The next round of the Mauro-Johnson bout.
Charles Johnson has responded to my initial post on this website by saying that he never called me a racist and criticizing me for working for the Christian Action Network. Let’s run through his initial attack on my article about CPAC’s unbelievable decision to allow the John Birch Society to become one of their co-sponsors.
Although Johnson says he did not call me a racist, my name was brought up in the context of right-wing support for fascism. Then, as he again states in his second post on this debate, says that I “objected to the John Birch Society on grounds of political expediency, not principle.” Let me be clear. I did not say that CPAC should only change their decision because it would hurt them politically, but that the group’s ideas are wild and should not be promoted.
Johnson specifically points out that I did not object to them as a “racist” group. If you say someone is not opposed to the racism of a group, or is at least indifferent to racism, then the obvious implication is that the person is racist. There is no middle ground between being racist and not being racist. You can’t sort of oppose racism or sort of believe in racism.
The language used in his criticism could only lead me to address what sounded like a personal attack. At any rate, Johnson says he did not call me a racist, and if that is not what he meant to indicate, then I accept that and won’t hold it against him.
But, there are a few other criticisms he made which should be addressed, particularly against the Christian Action Network, where I am a national security researcher. He links to a collection of quotes from Martin Mawyer, CAN’s President in regards to his opposition to homosexuality. These are statements I myself would not have made, and I can completely understand why they’d be seen as offensive. Regardless of this difference, I have known Mawyer to treasure having a diversity of viewpoints at his organization and he has never expressed hatred towards any individual in my communications with him. His opposition to homosexuality does not mean he hates homosexuals, but stems from the beliefs that the monotheistic religions share (in his case, obviously, Christianity). Hate the sin, love the sinner, as they say.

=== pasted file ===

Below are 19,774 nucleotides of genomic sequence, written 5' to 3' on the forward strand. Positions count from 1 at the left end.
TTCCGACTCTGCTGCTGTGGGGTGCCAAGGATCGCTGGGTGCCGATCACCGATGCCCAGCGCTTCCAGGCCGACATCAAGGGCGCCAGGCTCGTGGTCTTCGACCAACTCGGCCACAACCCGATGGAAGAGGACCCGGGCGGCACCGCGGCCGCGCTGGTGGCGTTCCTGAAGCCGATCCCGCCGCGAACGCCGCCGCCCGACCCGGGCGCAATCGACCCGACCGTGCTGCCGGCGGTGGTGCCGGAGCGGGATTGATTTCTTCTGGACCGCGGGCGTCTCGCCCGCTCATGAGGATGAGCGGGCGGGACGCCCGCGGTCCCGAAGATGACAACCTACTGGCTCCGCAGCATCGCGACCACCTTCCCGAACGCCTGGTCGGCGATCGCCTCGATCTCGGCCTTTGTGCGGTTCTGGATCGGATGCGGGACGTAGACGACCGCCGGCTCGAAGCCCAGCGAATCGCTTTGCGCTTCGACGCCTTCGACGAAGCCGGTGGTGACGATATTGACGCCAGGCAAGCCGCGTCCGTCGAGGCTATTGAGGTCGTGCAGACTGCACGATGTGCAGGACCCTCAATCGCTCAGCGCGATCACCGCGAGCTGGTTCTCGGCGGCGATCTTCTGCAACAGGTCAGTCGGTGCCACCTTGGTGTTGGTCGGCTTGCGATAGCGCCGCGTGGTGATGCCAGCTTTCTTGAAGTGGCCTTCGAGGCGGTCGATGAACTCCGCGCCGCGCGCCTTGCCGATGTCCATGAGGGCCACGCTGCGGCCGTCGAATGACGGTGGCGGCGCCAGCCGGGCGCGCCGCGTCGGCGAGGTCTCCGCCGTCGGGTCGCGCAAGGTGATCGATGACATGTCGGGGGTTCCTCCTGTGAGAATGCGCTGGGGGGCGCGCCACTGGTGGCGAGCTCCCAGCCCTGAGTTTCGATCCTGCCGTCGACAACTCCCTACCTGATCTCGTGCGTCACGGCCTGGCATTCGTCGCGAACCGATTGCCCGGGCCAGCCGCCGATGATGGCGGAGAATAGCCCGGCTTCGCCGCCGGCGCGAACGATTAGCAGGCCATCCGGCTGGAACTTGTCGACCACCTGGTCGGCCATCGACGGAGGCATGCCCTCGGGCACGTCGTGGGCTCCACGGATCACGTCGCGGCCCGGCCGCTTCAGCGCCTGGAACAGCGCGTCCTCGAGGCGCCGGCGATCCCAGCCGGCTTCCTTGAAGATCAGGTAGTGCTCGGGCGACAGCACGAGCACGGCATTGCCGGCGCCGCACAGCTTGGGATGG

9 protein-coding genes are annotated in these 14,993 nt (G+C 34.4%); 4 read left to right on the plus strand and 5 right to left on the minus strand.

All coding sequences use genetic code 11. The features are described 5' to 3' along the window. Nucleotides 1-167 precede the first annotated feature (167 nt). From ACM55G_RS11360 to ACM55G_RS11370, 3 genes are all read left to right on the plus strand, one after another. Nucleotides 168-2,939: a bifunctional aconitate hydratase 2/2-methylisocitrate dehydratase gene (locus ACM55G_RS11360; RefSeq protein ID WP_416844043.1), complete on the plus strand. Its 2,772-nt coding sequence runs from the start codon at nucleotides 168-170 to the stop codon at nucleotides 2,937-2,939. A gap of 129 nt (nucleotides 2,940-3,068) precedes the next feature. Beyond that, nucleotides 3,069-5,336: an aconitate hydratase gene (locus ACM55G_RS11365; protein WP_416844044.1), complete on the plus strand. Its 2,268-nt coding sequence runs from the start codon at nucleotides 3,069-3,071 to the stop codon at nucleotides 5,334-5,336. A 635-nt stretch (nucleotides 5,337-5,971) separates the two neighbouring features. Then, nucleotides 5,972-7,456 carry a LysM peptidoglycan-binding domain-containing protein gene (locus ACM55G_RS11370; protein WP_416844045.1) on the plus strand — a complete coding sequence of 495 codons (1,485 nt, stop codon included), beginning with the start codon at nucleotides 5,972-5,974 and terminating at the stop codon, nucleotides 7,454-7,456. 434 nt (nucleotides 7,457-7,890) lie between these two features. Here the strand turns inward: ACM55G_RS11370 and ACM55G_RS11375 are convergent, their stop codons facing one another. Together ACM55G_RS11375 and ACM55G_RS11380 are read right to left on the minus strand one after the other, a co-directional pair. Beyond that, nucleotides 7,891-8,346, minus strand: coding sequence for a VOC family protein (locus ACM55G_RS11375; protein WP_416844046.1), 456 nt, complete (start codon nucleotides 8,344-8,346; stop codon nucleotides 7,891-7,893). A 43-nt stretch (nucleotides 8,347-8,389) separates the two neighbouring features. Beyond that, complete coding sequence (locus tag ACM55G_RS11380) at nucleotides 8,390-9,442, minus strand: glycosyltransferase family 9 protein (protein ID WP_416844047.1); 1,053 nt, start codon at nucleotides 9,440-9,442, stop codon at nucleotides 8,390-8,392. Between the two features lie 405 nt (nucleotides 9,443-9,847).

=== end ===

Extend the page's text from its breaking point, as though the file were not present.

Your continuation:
Readers should also know that I began working with CAN long after these comments were made, and my role has been limited to issues related to radical Islam. I have not been involved in their past campaigns regarding homosexuality, and Mawyer does not speak on behalf of me anymore than I speak on behalf of him. If you want to discuss those quotes, feel free to contact him.
I work with the Christian Action Network because they are doing excellent work related to radical Islam, particularly with their investigation of the Muslims of the Americas organization, and I’m proud to be a part of it. Most recently, we obtained a videotape that shows their paramilitary training of American-Muslims at their “Islamberg” headquarters in New York. As readers of FrontPage Magazine have seen in my latest article, the group is also threatening to sue us for a video we didn’t make, and the rebuttal published by their Pakistan-based leader, Sheikh Mubarak Ali Gilani, only served to put more of their extremist beliefs in writing.
Johnson points out that CAN interviewed representatives of the English Defense League in Europe. This was done as part of the research for our next documentary about radical Islam in Europe, not as an endorsement. They are a player on the continent, and viewers can choose to hate or love them. To ignore them would be to ignore a major controversy in the story.
And by the way, yes, Mr. Johnson is correct to point out that after I made my argument, I closed with making fun of his shirt. Why did I do that? Because it was funny.
Ryan Mauro is the founder of WorldThreats.com and a regular contributor to FrontPage Magazine.
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